Shuman Roy is an entrepreneur, business owner, and musician. He started RoysNoys, LLC in 2013 as a music production and education service company. He also offers small business consulting and advisory services to help businesses get from start-up mode to turn-key operations. Shuman earned his M.B.A from the Stern School of Business in 2001 and has an undergraduate degree from Manhattan College in ...

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Joel Ohman is the CEO of a private equity-backed digital media company. He is a CERTIFIED FINANCIAL PLANNER™, author, angel investor, and serial entrepreneur who loves creating new things, whether books or businesses. He has also previously served as the founder and resident CFP® of a national insurance agency, Real Time Health Quotes. He has an MBA from the University of South Florida. Joel...

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Reviewed by Joel Ohman
Founder, CFP®

UPDATED: Sep 21, 2021

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Private mortgage insurance, known as PMI in industry-speak, is a type of insurance that protects lenders against borrower default. It’s typically associated with a conventional loan, being added to your mortgage payment when your loan to value is over 80%.

In short, PMI becomes necessary when the loan gets risky enough that the lender may lose out if they have to foreclose on the borrower. It opens doors for borrowers who cannot afford to put 20% down, though it can be removed if your home value goes up and the appraisal value puts you at an 80% or lower loan to value. If you’re not refinancing, your mortgage lender would have to sign off on it.

This helps balance out losses that may come from a lower sale price and costs if they have to repossess your home. Think Great Recession, when seemingly every home in America was worth less than what the borrower owed to the bank. This is especially common when there are large drops in the market after a market boom.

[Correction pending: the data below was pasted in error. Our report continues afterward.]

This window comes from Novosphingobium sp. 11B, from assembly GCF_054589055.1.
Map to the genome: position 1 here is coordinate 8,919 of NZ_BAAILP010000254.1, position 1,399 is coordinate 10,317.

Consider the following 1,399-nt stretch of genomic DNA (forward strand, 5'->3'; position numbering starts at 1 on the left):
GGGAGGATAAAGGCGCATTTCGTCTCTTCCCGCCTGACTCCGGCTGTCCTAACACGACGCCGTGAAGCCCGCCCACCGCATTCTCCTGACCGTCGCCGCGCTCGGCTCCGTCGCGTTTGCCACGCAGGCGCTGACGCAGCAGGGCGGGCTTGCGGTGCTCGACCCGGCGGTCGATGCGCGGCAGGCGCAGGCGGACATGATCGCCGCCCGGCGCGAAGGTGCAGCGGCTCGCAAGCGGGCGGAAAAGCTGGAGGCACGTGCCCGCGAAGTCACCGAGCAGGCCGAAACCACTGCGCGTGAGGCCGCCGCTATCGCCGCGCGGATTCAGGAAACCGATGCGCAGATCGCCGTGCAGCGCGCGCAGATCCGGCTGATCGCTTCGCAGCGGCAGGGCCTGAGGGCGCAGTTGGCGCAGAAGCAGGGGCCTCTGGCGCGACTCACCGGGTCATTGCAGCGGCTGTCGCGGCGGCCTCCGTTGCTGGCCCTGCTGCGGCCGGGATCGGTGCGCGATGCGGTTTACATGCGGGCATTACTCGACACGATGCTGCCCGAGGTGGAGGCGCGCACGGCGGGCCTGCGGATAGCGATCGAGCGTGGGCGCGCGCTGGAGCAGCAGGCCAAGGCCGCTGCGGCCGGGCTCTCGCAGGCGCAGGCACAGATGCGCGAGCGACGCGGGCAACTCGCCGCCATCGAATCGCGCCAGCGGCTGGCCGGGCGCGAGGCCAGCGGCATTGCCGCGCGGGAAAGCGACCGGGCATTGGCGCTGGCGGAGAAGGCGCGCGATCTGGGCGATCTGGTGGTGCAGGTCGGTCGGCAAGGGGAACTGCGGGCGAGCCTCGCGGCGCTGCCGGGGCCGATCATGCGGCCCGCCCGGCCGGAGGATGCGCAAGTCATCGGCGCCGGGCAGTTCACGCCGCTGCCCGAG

So to recap; you are paying for an insurance policy that protects the bank against you. Seems unfair, but you’re basically paying for the increased risk.

If you want to avoid it, bring more money to the table.

How much does PMI cost the borrower now compared to before?

The Good Old Days:

Back when we were all rich from selling each other homes, the charges for PMI insurance were typically paid up front (at closing).

You could have expected to pay points, up to 2% or more.

For example, if your loan amount was $180,000 (90% of the value of your home, 10% down payment) you might have had to bring $3,600 to the closing table to cover the cost of private mortgage insurance. Depending on the amount you put down, you might finance the amount into your loan. amount.

The New Deal:

Things have changed. Now, your PMI payments are spread out over the life of the loan. You can pay up front, but many find it more reasonable to pay a little each month. The $3,600 charge in the first example could now be just a few dollars per month for as many as 20 years on a 30-year mortgage. The sooner you reduce your LTV, the sooner you can get rid of it if it’s not built into your interest rate.

Hopefully your home will appreciate (and your mortgage will be paid down) to a point where you existing loan is not more than 80% of the value of your home. Then you can ditch PMI early, though lenders might require an appraisal, and the loan to value would have to be a little below 80%.

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What determines the cost of private mortgage insurance?

The amount of private mortgage insurance you pay over the life of the loan is tied to the amount of your down payment. Things like credit score, loan amount, amount of coverage, and transaction type (refinance vs purchase) also come into play here.

So if your down payment is just 5%, you can expect to pay more per month than if you were to put 10% or 15% down. PMI that translates into seemingly small numbers like 0.23% or 0.4% are common, but they can translate into a few hundred a month depending on your loan size. The better your credit and other factors, the less you’ll pay. The exact amount can also change from year to year.

Essentially, anything that drives up your mortgage interest rate will also increase your private mortgage insurance costs. Some borrowers pay some at closing and some later on. Others build it into their interest rate or pay the total up front. Lenders typically don’t care as long as you pay your mortgage insurance premium.

The private mortgage insurance company will likely want to collect an escrow equal to two months’ insurance premium at closing, i.e. between $200 and $400 when using the example above.

Is PMI worth it with your monthly mortgage payment?

It’s not uncommon for borrowers to come in with less than 20%. Even if your home is only $200,000, you’d need to bring in $40,000 without taking out another loan. PMI makes it possible for a more diverse range of borrowers to afford homeownership at a reasonable price.

Many times, your lender will quote and sign up for PMI for you. They’ll build it into your loan. If you have your own connections, you can always talk to your loan officer about your annual premium and payment arrangements.

Tip: How to get rid of private mortgage insurance.